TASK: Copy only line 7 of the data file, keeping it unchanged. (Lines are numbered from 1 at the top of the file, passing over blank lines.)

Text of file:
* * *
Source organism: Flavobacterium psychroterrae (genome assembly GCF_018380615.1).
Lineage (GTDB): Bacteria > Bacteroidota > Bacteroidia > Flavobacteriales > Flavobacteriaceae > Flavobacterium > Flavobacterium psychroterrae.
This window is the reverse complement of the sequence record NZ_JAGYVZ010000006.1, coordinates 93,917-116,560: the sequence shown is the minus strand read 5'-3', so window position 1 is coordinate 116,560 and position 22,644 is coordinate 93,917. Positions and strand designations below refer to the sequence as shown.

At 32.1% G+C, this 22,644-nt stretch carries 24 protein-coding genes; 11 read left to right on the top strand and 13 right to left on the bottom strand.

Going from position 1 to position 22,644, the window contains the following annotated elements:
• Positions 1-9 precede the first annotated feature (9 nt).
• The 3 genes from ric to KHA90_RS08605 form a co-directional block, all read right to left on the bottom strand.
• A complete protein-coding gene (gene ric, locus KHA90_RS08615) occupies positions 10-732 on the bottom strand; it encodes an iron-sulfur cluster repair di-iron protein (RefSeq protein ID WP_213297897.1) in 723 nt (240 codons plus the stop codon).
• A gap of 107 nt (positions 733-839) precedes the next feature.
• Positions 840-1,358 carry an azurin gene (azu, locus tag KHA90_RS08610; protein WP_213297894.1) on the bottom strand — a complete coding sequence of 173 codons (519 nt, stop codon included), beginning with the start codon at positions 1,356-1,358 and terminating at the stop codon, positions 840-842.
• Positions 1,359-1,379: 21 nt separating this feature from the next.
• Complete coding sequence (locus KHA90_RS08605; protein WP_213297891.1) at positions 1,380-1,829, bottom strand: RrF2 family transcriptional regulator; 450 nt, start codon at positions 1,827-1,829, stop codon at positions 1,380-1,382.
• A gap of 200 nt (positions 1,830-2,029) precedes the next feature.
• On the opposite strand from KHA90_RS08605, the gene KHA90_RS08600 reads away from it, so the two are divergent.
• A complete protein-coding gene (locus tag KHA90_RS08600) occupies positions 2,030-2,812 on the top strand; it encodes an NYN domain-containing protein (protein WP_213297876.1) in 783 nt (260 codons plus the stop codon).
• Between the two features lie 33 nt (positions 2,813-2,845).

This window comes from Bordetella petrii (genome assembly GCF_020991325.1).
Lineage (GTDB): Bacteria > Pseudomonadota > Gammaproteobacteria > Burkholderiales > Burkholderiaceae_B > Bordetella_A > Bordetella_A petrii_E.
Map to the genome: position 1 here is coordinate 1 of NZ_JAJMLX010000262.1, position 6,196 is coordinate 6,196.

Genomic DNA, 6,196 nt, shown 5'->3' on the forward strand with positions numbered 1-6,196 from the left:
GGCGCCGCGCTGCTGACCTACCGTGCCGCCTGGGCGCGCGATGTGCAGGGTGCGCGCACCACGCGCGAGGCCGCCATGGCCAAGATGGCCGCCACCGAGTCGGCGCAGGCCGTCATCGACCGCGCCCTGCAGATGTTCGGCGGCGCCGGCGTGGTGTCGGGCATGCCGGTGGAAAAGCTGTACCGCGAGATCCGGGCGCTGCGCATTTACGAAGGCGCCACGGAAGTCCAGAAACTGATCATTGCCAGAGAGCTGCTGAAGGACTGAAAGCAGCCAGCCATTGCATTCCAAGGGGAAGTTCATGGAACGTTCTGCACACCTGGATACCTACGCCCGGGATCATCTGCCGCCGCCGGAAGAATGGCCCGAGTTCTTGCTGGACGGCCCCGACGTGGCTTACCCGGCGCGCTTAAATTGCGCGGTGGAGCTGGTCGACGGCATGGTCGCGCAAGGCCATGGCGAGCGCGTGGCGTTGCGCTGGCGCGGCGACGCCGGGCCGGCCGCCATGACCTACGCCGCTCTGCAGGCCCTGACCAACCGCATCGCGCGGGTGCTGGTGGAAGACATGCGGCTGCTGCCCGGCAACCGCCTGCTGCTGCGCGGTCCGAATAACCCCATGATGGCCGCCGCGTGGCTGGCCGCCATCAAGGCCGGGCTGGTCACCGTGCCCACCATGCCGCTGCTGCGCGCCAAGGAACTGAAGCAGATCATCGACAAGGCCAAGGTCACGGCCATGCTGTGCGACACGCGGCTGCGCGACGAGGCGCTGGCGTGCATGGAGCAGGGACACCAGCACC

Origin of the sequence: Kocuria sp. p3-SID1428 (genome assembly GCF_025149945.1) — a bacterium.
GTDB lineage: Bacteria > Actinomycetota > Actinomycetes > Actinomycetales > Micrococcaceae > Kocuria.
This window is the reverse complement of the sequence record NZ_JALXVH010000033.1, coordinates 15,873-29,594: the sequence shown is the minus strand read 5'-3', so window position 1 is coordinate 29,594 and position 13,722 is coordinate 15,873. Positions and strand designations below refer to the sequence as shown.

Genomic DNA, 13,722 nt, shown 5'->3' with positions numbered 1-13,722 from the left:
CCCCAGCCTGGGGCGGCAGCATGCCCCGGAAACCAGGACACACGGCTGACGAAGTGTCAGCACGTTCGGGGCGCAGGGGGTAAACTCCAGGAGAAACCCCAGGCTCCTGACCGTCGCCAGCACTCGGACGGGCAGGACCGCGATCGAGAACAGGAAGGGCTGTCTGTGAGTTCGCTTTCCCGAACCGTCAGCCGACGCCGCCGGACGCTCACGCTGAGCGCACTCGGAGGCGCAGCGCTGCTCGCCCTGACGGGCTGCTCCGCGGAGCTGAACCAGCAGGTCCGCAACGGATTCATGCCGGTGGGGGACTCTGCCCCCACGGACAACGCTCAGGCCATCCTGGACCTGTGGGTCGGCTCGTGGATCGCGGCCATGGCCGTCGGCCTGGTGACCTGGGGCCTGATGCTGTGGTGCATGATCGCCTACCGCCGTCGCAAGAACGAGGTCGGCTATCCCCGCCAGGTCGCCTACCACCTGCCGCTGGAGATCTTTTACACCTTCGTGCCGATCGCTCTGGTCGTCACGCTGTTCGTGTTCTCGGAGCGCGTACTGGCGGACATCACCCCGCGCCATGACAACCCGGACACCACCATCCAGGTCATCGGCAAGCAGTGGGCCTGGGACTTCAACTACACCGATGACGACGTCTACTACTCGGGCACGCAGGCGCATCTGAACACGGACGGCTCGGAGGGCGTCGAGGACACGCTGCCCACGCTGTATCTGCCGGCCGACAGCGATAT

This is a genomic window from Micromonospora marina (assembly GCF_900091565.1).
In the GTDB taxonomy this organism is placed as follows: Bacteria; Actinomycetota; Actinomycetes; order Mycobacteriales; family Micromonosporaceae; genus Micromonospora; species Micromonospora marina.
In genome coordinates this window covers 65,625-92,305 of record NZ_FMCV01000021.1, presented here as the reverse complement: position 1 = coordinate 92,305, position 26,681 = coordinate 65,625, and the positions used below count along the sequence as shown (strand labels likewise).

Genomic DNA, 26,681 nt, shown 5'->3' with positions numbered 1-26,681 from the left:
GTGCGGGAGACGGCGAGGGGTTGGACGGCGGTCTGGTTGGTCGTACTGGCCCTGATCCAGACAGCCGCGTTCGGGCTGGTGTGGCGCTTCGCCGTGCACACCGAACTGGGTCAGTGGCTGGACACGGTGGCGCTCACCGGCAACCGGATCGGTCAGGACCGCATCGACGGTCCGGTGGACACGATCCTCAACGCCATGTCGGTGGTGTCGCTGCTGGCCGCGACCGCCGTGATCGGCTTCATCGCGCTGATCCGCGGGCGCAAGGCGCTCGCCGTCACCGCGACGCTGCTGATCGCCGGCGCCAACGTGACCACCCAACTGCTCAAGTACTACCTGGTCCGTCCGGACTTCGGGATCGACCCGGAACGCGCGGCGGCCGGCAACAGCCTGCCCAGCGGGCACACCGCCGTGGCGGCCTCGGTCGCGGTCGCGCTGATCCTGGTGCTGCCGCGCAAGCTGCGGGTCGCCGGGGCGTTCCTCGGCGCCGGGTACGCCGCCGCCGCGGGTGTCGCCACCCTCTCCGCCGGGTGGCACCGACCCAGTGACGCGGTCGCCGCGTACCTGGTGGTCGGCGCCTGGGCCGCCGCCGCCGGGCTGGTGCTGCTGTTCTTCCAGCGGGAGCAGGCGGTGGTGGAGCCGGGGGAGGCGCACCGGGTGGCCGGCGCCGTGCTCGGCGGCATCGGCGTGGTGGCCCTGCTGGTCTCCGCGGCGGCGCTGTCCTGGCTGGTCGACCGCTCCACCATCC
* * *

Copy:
• The 3 genes from ric to KHA90_RS08605 form a co-directional block, all read right to left on the bottom strand.